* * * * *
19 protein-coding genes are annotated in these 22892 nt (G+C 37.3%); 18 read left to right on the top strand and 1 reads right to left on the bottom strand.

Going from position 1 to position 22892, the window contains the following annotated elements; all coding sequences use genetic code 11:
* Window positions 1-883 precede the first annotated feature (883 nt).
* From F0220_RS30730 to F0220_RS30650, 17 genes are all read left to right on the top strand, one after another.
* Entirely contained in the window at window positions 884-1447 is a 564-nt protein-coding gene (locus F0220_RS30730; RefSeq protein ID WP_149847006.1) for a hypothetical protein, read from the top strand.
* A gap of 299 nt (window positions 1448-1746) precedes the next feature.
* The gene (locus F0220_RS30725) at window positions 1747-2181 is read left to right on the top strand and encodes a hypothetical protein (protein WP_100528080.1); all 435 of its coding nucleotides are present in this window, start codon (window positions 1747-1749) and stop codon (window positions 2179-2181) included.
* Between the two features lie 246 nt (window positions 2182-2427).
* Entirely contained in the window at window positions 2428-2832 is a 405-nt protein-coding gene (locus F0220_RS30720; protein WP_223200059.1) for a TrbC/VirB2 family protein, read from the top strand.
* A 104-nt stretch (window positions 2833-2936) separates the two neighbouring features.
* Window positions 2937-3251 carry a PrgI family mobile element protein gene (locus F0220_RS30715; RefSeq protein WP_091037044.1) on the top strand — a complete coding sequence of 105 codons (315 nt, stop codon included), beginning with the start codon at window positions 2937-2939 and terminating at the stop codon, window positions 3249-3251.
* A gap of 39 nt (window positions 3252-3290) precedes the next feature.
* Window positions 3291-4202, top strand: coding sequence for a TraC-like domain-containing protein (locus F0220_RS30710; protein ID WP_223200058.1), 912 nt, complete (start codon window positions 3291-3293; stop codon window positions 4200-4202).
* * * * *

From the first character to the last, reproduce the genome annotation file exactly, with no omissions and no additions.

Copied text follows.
19 protein-coding genes are annotated in these 22892 nt (G+C 37.3%); 18 read left to right on the top strand and 1 reads right to left on the bottom strand.

Going from position 1 to position 22892, the window contains the following annotated elements; all coding sequences use genetic code 11:
* Window positions 1-883 precede the first annotated feature (883 nt).
* From F0220_RS30730 to F0220_RS30650, 17 genes are all read left to right on the top strand, one after another.
* Entirely contained in the window at window positions 884-1447 is a 564-nt protein-coding gene (locus F0220_RS30730; RefSeq protein ID WP_149847006.1) for a hypothetical protein, read from the top strand.
* A gap of 299 nt (window positions 1448-1746) precedes the next feature.
* The gene (locus F0220_RS30725) at window positions 1747-2181 is read left to right on the top strand and encodes a hypothetical protein (protein WP_100528080.1); all 435 of its coding nucleotides are present in this window, start codon (window positions 1747-1749) and stop codon (window positions 2179-2181) included.
* Between the two features lie 246 nt (window positions 2182-2427).
* Entirely contained in the window at window positions 2428-2832 is a 405-nt protein-coding gene (locus F0220_RS30720; protein WP_223200059.1) for a TrbC/VirB2 family protein, read from the top strand.
* A 104-nt stretch (window positions 2833-2936) separates the two neighbouring features.
* Window positions 2937-3251 carry a PrgI family mobile element protein gene (locus F0220_RS30715; RefSeq protein WP_091037044.1) on the top strand — a complete coding sequence of 105 codons (315 nt, stop codon included), beginning with the start codon at window positions 2937-2939 and terminating at the stop codon, window positions 3249-3251.
* A gap of 39 nt (window positions 3252-3290) precedes the next feature.
* Window positions 3291-4202, top strand: coding sequence for a TraC-like domain-containing protein (locus F0220_RS30710; protein ID WP_223200058.1), 912 nt, complete (start codon window positions 3291-3293; stop codon window positions 4200-4202).